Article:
Stony Brook Receives $2.5 Million Gift from Robert and Lisa Lourie
Simons match brings investment to $5 million, new imaging suite to be established
|Robert and Lisa Lourie|
STONY BROOK, N.Y., April 17, 2012 – Stony Brook University has received a $2.5 million gift from Robert and Lisa Lourie to advance research and clinical care at the National Pediatric Multiple Sclerosis (MS) Center atStony Brook Long Island Children’s Hospital and to establish a new state-of-the-art imaging center at Stony Brook Medicine. The gift will be matched by the Simons Foundation Challenge Grant, providing a total impact of $5 million. The Pediatric MS Center will be renamed the Lourie Center for Pediatric Multiple Sclerosis.
Multiple Sclerosis historically has been viewed as an adult-onset disease. But according to the National MS Society, approximately eight-to-ten thousand children in the nation have MS. The disease in children can be difficult to diagnose. The advent of magnetic resonance imaging (MRI) and other ways to detect MS lesions have helped to secure the MS diagnosis in children. But because little is yet known on impact of the disease in children, neurologists and other MS experts still seek a consensus on MS diagnosis and treatment in children.
The Lisa and Robert Lourie Imaging Suite will include new imaging technologies that will help Stony Brook’s neuroscientists understand more about the brain and spinal cord in relation to MS, epilepsy, amyotrophic lateral sclerosis (ALS), and other neurological disorders. The first purchase for the Suite will be the Siemens Biograph mMR System, a state-of-the-art positron emission tomography (PET)/MRI scanner. The system enables physicians to simultaneously determine both structure and function of abnormalities throughout the head and body.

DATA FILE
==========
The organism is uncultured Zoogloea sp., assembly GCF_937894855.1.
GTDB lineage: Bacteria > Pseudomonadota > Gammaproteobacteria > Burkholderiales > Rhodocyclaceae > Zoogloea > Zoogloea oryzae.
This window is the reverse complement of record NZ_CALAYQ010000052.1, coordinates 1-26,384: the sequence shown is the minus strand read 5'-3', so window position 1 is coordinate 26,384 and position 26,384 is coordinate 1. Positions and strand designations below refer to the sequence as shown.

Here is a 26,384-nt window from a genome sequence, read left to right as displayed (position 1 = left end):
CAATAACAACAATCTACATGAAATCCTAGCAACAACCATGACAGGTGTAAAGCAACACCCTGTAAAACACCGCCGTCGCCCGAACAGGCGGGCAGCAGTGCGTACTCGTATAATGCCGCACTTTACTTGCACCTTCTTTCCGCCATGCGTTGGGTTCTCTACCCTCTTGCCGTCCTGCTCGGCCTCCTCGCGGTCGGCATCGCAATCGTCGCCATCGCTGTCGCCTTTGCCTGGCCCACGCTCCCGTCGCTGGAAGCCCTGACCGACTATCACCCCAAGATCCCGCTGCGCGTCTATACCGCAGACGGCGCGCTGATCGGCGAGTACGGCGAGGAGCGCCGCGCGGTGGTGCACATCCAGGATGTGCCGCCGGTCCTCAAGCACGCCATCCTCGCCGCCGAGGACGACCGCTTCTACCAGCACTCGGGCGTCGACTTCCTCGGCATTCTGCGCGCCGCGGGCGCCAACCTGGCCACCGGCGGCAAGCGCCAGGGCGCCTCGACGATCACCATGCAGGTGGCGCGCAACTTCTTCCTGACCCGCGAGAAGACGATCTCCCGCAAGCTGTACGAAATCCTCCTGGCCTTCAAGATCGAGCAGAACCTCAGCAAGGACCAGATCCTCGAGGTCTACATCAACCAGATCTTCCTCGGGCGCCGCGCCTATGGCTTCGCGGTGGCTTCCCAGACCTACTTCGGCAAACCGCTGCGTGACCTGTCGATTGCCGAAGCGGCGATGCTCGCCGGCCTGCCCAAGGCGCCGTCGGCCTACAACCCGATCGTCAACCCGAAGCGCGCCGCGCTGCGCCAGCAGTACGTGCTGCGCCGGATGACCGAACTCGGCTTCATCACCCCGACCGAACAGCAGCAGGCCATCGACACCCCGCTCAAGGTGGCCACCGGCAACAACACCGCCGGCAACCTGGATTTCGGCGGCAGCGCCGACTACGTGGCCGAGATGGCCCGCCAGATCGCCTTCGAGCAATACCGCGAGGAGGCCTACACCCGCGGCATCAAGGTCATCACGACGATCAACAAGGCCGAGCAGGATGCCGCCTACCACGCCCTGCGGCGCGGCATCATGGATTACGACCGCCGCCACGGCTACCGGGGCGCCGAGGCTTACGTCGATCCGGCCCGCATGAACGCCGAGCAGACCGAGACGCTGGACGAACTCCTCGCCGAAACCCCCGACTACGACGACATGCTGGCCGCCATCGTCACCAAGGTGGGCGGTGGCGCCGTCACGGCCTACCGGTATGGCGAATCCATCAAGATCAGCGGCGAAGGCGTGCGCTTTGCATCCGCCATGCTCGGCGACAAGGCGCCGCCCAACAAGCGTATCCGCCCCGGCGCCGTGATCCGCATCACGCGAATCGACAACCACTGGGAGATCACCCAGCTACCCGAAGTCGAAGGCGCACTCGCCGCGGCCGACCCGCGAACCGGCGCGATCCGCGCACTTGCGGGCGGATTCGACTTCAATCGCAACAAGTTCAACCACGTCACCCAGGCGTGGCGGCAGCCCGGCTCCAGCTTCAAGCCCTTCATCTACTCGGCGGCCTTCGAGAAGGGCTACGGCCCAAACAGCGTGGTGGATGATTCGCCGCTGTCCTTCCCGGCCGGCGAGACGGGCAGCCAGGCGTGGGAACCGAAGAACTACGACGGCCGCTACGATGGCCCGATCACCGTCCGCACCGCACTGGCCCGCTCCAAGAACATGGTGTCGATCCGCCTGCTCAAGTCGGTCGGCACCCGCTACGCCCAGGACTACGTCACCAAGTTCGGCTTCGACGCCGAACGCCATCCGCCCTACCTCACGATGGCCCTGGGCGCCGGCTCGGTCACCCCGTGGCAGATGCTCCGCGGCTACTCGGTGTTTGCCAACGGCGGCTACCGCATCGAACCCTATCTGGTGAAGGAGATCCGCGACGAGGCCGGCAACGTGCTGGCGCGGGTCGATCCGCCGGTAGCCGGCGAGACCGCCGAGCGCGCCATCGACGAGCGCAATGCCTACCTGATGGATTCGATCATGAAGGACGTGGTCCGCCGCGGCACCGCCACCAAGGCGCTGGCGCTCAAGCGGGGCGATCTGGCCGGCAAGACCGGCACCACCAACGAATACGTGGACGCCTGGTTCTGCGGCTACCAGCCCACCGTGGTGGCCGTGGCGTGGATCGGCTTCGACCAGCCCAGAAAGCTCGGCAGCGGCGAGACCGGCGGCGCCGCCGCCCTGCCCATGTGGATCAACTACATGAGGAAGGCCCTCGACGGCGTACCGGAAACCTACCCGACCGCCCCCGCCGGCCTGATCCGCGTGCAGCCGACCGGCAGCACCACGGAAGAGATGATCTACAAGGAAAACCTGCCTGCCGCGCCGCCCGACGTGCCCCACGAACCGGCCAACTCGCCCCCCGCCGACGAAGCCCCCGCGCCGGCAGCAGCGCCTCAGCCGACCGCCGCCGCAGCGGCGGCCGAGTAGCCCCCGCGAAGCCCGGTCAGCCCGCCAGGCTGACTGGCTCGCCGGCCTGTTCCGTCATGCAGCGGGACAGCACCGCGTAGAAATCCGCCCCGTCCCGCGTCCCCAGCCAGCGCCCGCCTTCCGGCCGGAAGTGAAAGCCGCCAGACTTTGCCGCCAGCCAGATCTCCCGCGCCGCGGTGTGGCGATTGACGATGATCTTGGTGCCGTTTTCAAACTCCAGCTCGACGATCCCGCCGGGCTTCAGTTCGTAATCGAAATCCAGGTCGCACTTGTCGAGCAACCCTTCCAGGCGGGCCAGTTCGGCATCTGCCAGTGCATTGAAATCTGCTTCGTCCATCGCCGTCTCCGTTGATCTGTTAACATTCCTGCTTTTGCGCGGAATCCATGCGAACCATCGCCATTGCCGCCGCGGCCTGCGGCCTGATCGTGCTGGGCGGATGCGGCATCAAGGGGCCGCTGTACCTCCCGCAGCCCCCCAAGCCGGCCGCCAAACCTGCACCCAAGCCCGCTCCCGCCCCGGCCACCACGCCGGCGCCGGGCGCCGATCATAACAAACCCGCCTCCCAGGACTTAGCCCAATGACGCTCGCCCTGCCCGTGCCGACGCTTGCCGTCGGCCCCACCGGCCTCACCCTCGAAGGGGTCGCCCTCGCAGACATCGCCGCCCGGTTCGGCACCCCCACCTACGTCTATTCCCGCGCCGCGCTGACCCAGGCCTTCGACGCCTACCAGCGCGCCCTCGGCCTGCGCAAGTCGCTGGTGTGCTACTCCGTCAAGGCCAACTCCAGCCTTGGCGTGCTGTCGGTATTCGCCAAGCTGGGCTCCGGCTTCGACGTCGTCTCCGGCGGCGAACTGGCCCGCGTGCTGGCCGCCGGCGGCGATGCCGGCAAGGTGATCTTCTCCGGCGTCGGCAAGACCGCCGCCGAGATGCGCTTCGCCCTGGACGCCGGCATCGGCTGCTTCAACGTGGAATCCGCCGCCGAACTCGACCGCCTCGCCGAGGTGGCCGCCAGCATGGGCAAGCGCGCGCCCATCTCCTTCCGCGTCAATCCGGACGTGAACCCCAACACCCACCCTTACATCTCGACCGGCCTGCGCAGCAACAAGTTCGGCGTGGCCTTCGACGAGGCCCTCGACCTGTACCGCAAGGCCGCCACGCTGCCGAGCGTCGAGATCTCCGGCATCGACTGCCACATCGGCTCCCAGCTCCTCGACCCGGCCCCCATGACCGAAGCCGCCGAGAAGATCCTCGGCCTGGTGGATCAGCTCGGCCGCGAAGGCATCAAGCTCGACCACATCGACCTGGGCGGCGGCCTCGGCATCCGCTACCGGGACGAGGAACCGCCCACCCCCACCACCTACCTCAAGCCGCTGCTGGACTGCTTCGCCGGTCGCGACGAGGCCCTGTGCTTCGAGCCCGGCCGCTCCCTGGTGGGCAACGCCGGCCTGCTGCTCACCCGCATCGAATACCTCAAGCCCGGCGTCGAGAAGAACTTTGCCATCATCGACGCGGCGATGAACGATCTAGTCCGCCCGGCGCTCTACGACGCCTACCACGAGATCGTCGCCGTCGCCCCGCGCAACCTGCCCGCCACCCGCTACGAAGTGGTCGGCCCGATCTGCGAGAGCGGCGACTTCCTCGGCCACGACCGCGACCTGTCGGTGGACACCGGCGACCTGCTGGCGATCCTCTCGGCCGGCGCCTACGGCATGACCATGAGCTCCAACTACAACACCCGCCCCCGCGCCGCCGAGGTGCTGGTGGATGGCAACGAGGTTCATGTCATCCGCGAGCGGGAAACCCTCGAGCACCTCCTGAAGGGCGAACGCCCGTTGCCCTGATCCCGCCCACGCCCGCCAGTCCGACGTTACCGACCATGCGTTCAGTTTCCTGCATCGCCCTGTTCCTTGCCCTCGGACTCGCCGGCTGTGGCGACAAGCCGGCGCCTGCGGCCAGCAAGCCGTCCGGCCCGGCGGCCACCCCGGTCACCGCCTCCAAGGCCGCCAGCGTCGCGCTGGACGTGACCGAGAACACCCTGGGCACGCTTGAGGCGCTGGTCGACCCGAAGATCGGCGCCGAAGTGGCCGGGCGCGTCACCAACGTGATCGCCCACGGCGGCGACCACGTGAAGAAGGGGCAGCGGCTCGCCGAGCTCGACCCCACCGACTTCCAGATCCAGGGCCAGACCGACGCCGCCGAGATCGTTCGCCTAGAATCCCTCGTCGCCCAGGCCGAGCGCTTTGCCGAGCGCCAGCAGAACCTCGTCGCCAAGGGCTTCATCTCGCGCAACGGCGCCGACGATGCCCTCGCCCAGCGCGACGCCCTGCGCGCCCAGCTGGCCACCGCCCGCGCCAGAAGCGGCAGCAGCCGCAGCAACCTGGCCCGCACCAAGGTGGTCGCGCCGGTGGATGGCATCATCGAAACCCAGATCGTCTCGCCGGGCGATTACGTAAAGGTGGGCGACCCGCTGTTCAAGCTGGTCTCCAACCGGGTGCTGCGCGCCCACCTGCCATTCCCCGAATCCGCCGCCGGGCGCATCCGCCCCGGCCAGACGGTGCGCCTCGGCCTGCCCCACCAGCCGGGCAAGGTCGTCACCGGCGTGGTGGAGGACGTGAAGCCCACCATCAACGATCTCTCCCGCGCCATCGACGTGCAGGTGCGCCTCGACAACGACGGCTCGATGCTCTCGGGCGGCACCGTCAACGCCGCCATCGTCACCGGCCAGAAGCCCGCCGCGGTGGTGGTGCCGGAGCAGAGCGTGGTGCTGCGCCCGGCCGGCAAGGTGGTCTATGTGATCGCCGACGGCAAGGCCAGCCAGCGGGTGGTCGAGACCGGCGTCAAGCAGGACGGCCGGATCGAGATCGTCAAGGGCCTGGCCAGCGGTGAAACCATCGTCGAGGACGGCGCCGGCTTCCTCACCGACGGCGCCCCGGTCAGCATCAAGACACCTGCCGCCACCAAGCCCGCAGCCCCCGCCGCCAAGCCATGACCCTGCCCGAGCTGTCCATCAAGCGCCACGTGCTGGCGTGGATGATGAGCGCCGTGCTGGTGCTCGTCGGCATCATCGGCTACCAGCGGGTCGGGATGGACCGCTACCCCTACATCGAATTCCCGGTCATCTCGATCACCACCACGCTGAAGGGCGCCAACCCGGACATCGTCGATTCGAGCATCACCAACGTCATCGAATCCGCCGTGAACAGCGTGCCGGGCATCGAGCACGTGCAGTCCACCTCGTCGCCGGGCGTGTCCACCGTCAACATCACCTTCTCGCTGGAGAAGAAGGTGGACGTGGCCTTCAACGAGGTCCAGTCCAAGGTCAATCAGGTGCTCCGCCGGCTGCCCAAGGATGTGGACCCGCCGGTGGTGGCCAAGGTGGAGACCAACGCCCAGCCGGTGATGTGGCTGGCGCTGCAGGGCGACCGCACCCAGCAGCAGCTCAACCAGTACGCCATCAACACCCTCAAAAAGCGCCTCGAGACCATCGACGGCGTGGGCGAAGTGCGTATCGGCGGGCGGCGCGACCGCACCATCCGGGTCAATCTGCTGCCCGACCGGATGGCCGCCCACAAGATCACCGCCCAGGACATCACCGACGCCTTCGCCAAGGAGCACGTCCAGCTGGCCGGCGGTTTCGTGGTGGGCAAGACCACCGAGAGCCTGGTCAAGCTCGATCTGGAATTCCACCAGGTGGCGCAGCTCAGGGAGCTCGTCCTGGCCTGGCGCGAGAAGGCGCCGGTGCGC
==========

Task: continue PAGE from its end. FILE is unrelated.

|Lauren Krupp, M.D., Professor of Neurology, Stony Brook University School of Medicine, and Pediatric MS Program Director|
“Stony Brook Medicine is rapidly becoming a national leader in academic healthcare and research,” says Samuel L. Stanley, Jr., M.D., President, Stony Brook University. “The Lourie’s extraordinary gift will enable us to provide the resources and environment needed to support the best researchers, and to reach new heights in pioneering research.”
“Robert and Lisa’s incredible generosity will help Stony Brook Medicine advance our mission of excellence in so many ways, including both imaging and neurological disorders,” says Kenneth Kaushansky, M.D., M.A.C.P., Senior Vice President, Health Sciences, and Dean, Stony Brook University School of Medicine. “The gift will allow our faculty to delve into the origins and markers of this devastating disease, hopefully leading to better diagnoses and potentially, treatments.”
“The imaging advances made possible by the PET/MRI scanner could dramatically impact the path of future research,” says Lauren Krupp, M.D., Professor of Neurology, Stony Brook University School of Medicine, and Pediatric MS Program Director. Dr. Krupp explains that the use of the PET/MRI presents Stony Brook MS experts with the opportunity to pursue new avenues of research, including being able to measure the effects of MS on brain tissue at the level of individual cell types.